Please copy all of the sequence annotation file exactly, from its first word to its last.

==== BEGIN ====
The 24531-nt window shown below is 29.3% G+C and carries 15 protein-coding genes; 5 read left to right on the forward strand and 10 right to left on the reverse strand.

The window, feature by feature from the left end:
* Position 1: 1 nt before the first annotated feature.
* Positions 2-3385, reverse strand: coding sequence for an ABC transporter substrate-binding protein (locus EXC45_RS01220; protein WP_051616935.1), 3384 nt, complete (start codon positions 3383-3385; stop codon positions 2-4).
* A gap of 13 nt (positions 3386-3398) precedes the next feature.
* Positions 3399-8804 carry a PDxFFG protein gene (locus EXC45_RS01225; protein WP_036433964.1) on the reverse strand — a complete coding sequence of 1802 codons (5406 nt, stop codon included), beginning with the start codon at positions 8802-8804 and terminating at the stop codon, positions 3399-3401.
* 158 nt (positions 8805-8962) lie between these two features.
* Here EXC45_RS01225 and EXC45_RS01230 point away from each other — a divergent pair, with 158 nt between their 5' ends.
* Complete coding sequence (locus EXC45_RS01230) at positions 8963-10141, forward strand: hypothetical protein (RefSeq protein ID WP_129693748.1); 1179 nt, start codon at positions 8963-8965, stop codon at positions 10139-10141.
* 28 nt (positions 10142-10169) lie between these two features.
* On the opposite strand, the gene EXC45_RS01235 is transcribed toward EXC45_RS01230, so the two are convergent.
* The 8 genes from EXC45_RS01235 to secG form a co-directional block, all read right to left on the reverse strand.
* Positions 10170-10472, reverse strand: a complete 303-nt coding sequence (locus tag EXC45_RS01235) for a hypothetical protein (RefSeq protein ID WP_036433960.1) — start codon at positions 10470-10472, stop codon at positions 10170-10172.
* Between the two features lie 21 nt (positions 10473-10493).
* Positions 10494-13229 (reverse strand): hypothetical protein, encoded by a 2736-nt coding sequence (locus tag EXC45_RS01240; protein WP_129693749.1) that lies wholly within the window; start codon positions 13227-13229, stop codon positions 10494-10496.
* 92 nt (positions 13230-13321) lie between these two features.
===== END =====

The 24531-nt window shown below is 29.3% G+C and carries 15 protein-coding genes; 5 read left to right on the forward strand and 10 right to left on the reverse strand.

The window, feature by feature from the left end:
* Position 1: 1 nt before the first annotated feature.
* Positions 2-3385, reverse strand: coding sequence for an ABC transporter substrate-binding protein (locus EXC45_RS01220; protein WP_051616935.1), 3384 nt, complete (start codon positions 3383-3385; stop codon positions 2-4).
* A gap of 13 nt (positions 3386-3398) precedes the next feature.
* Positions 3399-8804 carry a PDxFFG protein gene (locus EXC45_RS01225; protein WP_036433964.1) on the reverse strand — a complete coding sequence of 1802 codons (5406 nt, stop codon included), beginning with the start codon at positions 8802-8804 and terminating at the stop codon, positions 3399-3401.
* 158 nt (positions 8805-8962) lie between these two features.
* Here EXC45_RS01225 and EXC45_RS01230 point away from each other — a divergent pair, with 158 nt between their 5' ends.
* Complete coding sequence (locus EXC45_RS01230) at positions 8963-10141, forward strand: hypothetical protein (RefSeq protein ID WP_129693748.1); 1179 nt, start codon at positions 8963-8965, stop codon at positions 10139-10141.
* 28 nt (positions 10142-10169) lie between these two features.
* On the opposite strand, the gene EXC45_RS01235 is transcribed toward EXC45_RS01230, so the two are convergent.
* The 8 genes from EXC45_RS01235 to secG form a co-directional block, all read right to left on the reverse strand.
* Positions 10170-10472, reverse strand: a complete 303-nt coding sequence (locus tag EXC45_RS01235) for a hypothetical protein (RefSeq protein ID WP_036433960.1) — start codon at positions 10470-10472, stop codon at positions 10170-10172.
* Between the two features lie 21 nt (positions 10473-10493).
* Positions 10494-13229 (reverse strand): hypothetical protein, encoded by a 2736-nt coding sequence (locus tag EXC45_RS01240; protein WP_129693749.1) that lies wholly within the window; start codon positions 13227-13229, stop codon positions 10494-10496.
* 92 nt (positions 13230-13321) lie between these two features.